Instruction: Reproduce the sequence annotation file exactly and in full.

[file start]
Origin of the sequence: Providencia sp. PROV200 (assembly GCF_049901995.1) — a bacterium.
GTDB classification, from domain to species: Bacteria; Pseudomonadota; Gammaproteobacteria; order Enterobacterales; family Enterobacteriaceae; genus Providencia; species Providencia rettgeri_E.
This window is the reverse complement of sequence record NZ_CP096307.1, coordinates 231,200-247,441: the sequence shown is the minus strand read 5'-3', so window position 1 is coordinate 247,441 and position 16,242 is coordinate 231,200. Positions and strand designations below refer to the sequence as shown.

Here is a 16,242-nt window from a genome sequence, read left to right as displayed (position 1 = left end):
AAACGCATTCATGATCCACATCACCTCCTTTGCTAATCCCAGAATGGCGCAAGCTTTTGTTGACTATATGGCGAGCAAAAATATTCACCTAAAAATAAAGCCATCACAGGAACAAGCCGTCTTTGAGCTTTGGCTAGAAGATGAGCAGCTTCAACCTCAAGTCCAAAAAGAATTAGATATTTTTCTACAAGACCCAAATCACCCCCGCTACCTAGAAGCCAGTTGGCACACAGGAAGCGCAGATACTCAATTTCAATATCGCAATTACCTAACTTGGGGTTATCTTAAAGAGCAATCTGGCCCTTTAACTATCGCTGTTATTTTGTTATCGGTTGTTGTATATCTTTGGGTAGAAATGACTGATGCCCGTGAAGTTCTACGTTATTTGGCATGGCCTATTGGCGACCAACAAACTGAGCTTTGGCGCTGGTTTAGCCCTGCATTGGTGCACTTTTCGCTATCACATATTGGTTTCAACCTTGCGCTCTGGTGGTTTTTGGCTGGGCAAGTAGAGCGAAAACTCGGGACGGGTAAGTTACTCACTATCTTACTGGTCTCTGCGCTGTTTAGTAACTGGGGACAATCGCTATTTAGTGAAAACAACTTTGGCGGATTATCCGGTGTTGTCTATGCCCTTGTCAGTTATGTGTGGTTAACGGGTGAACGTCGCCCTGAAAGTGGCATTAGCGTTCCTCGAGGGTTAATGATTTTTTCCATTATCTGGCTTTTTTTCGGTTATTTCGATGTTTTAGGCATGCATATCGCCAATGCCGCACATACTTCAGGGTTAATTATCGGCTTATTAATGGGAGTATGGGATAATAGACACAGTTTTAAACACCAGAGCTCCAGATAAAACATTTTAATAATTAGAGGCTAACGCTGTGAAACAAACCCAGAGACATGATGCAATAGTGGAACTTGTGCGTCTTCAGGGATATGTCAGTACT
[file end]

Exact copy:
Origin of the sequence: Providencia sp. PROV200 (assembly GCF_049901995.1) — a bacterium.
GTDB classification, from domain to species: Bacteria; Pseudomonadota; Gammaproteobacteria; order Enterobacterales; family Enterobacteriaceae; genus Providencia; species Providencia rettgeri_E.
This window is the reverse complement of sequence record NZ_CP096307.1, coordinates 231,200-247,441: the sequence shown is the minus strand read 5'-3', so window position 1 is coordinate 247,441 and position 16,242 is coordinate 231,200. Positions and strand designations below refer to the sequence as shown.

Here is a 16,242-nt window from a genome sequence, read left to right as displayed (position 1 = left end):
AAACGCATTCATGATCCACATCACCTCCTTTGCTAATCCCAGAATGGCGCAAGCTTTTGTTGACTATATGGCGAGCAAAAATATTCACCTAAAAATAAAGCCATCACAGGAACAAGCCGTCTTTGAGCTTTGGCTAGAAGATGAGCAGCTTCAACCTCAAGTCCAAAAAGAATTAGATATTTTTCTACAAGACCCAAATCACCCCCGCTACCTAGAAGCCAGTTGGCACACAGGAAGCGCAGATACTCAATTTCAATATCGCAATTACCTAACTTGGGGTTATCTTAAAGAGCAATCTGGCCCTTTAACTATCGCTGTTATTTTGTTATCGGTTGTTGTATATCTTTGGGTAGAAATGACTGATGCCCGTGAAGTTCTACGTTATTTGGCATGGCCTATTGGCGACCAACAAACTGAGCTTTGGCGCTGGTTTAGCCCTGCATTGGTGCACTTTTCGCTATCACATATTGGTTTCAACCTTGCGCTCTGGTGGTTTTTGGCTGGGCAAGTAGAGCGAAAACTCGGGACGGGTAAGTTACTCACTATCTTACTGGTCTCTGCGCTGTTTAGTAACTGGGGACAATCGCTATTTAGTGAAAACAACTTTGGCGGATTATCCGGTGTTGTCTATGCCCTTGTCAGTTATGTGTGGTTAACGGGTGAACGTCGCCCTGAAAGTGGCATTAGCGTTCCTCGAGGGTTAATGATTTTTTCCATTATCTGGCTTTTTTTCGGTTATTTCGATGTTTTAGGCATGCATATCGCCAATGCCGCACATACTTCAGGGTTAATTATCGGCTTATTAATGGGAGTATGGGATAATAGACACAGTTTTAAACACCAGAGCTCCAGATAAAACATTTTAATAATTAGAGGCTAACGCTGTGAAACAAACCCAGAGACATGATGCAATAGTGGAACTTGTGCGTCTTCAGGGATATGTCAGTACT